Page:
Let’s be honest. As the controversy around Netflix, the Dave Chappelle comedy special The Closer and the trans community (including those that work for the streamer) continued to unfold since the special debuted, it has become a mess that even Marie Kondo can’t fix. In fact, none of this is bringing us joy.

However, things are starting to look up — a little bit. For one, Netflix co-CEO and chief content officer Ted Sarandos addressed how he and the company “screwed up” when it came to the handling of the special and the backlash it created because of Chappelle’s comments about the trans community. At first, Sarandos defended the special, now he is singing a different tune — but things still haven’t changed. From Hannah Gadsby’s unfiltered take on the controversy to the uproar from the LGBTQ community, it’s been quite a journey.

Enter activist Ashlee Marie Preston.

Preston organized a rally that coincided with a walkout on Wednesday morning to support the trans employees at Netflix. Hundreds of protestors participated outside Netflix’s Vine office in Los Angeles.

B. Pagels-Minor, who was fired last week for allegedly leaking information about the Chappelle special, was the leader of a trans employee resource group at the streamer. Pagels-Minor, who has since denied the allegations (Netflix begs to differ), was at the walkout and read a list of demands from the group. Some of the asks include:

  • Removal of references and imagery of Chappelle in the workplace including posters, swag, etc.
  • An acknowledgement that The Closer causes harm to the trans community and Netflix’s responsibility on it so the conversation around transphobia continues to evolve;
  • Create a fund to develop above the line and below the line nonbinary and trans talent
  • Investment in trans or non-binary content on Netflix comparable to our total investment in transphobic content, including comparable investment in the promotion of content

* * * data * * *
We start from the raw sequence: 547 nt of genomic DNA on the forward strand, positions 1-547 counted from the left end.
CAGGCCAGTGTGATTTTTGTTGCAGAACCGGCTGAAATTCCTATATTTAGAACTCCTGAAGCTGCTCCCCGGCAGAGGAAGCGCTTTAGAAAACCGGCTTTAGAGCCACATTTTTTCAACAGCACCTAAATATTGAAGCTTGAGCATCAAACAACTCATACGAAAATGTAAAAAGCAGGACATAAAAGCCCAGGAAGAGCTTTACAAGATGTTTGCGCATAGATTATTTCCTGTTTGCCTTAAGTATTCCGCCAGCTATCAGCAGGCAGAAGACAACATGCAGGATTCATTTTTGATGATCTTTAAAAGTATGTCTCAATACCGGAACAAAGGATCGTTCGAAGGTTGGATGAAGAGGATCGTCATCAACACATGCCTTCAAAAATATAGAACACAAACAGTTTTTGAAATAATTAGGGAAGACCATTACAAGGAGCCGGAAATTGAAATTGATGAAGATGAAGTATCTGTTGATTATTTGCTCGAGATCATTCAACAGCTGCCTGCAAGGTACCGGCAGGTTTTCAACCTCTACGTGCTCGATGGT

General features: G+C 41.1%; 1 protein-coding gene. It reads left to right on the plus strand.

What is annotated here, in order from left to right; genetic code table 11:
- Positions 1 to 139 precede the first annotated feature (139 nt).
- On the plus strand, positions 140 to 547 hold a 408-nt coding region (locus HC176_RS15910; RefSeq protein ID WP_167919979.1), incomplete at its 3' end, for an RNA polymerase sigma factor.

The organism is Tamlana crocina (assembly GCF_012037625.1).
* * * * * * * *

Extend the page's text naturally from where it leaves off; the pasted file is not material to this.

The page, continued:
• Investment in multiple trans creators to make both scripted and unscripted programs across genres
  • Revisit internal processes on commissioning and/or releasing potential harmful content, involving numerous and diverse parties that can speak on its harm, including consultation on 3rd party vendors
  • Revisit the ERG role in conversations around potential harmful content and develop materials to ensure we have the best in class regional support on complicated diversity issues
  • Hire transgender content executives in leading positions and promote and inclusive environment for them
  • Recruit trans people for leadership roles in the company (director, VP, etc) and promote and inclusive environment for them
  • The ability for Trans employees and allies to be able to remove themselves from company promotional content (e.g. allyship videos, etc.)
  • Boost promotion for  the documentary of Disclosure and other trans-affirming titles in the platform

Transparent’s Joey Soloway was supporting the rally and the walkout and bolstered their message saying they wanted to see a trans person on Netflix’s board. They added that the transphobic comments in The Closer “infinitely amplified gender violence.”

Preston added. “It’s violent to make members of the transgender community who work for your company participate in the oppression of their own community, and we’re here to disrupt that and stand in solidarity with the employees,” Preston said.

Is it too hard to ask for people just to be empathetic and mindful with what they say? Doubling down doesn’t benefit anyone — constructive dialogue and the willingness to listen does. Why can’t we just have nice things?

Once we realize words mean things, then that’s when we can start actually treating each other with respect.

The rally organizer Preston uplifted the community, releasing a video featuring Queer Eye‘s Jonathan Van NessThe Sandman and Cowboy Bebop’Mason Alexander Park as well as icon Kate Bornstein, Angelica Ross, Jameela Jamil, Our Lady J, Sara Ramirez, Peppermint, and Colton Haynes. In the video, everyone gives supporting words. Watch below.